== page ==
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Saturday, March 12, 2016

Revisiting the Iraq War.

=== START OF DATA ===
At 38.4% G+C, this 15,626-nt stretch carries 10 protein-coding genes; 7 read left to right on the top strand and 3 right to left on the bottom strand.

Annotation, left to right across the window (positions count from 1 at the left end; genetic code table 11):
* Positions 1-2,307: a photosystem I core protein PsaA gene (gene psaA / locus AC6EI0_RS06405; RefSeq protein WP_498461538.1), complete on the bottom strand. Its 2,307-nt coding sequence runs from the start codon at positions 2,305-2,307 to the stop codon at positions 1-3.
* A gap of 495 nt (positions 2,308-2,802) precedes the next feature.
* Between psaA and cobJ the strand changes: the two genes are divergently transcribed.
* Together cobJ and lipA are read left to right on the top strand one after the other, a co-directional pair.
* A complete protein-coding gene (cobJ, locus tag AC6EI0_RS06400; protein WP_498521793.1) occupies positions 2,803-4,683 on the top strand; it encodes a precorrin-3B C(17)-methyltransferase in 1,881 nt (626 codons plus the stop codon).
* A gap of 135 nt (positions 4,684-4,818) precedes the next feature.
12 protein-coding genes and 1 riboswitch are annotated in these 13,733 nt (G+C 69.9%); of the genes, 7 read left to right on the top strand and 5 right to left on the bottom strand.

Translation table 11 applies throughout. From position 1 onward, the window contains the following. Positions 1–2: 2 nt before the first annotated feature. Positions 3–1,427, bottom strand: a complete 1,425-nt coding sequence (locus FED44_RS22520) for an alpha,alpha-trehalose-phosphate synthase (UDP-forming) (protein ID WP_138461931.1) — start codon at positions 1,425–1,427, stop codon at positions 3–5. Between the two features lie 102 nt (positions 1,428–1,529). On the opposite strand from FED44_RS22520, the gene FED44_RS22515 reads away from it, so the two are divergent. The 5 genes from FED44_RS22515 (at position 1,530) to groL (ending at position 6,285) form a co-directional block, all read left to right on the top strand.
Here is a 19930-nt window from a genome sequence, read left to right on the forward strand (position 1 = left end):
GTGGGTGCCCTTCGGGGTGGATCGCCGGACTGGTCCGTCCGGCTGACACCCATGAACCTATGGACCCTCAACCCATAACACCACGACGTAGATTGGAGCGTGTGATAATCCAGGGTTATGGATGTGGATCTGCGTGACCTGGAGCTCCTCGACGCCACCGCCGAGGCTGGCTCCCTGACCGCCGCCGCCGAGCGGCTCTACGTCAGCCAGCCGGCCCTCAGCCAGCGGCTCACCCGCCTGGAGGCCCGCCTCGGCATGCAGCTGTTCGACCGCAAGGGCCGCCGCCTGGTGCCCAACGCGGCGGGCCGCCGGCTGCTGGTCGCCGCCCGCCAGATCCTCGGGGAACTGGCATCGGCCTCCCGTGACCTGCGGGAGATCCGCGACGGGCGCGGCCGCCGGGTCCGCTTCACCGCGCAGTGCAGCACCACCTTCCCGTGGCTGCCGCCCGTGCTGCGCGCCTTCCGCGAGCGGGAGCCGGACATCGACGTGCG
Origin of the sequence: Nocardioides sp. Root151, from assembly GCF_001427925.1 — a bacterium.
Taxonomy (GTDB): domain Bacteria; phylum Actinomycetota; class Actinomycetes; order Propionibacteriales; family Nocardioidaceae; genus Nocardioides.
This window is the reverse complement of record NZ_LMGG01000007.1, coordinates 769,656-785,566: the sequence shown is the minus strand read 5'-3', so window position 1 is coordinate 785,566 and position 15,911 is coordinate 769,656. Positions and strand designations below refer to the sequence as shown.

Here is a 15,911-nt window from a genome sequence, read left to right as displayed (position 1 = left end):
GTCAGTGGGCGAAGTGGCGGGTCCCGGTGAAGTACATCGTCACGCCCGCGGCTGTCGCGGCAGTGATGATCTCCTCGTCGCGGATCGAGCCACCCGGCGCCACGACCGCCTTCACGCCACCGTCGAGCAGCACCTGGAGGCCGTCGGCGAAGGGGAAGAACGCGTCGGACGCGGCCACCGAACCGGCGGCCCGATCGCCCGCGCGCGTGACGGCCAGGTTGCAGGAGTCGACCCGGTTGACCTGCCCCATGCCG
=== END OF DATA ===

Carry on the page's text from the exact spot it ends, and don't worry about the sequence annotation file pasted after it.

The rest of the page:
For all of 2016, I have been without a television.  It wasn't some moral choice on my part to rid my life of time wasting distractions and bad influences, it was more of a case of changing residences and not finding the time to hire a new Cable or Satellite provider.  Once Lent season rolled around, and I still hadn't connected the boob tube, I decided to guilt myself into extending this new lifestyle sans TV.  I gave up television for Lent.  Granted, when Lent commenced I was already without my 46' flat-screen Sony, but I did have the intention of rejoining the grid.  Lent gave me the opportunity to extend this experiment, which no-doubt has been good for me.  The most valued benefit of not having a television is being able to keep Donald Trump out of my life.  Friends assumed I would spend less time at home without a TV, but having my own personal, guaranteed "no Trump zone" tempts me to spend more time in my empty little apartment, catching up on my reading.  But I still function in this society, therefore I am destined to get more than my share of "The Donald".  This character manages to increase my dislike for him every single chance he has.  If I'm at my friend Sue's house, or visiting my Mother, and the TV is on in the background, the media will find a way to include Trump in the programming.  I could be mistaken, but I believe my friend Stacy and I actually saw Trump interjected into a National Geographic Channel program about asexual reproduction in the worm community.....and there's Trump.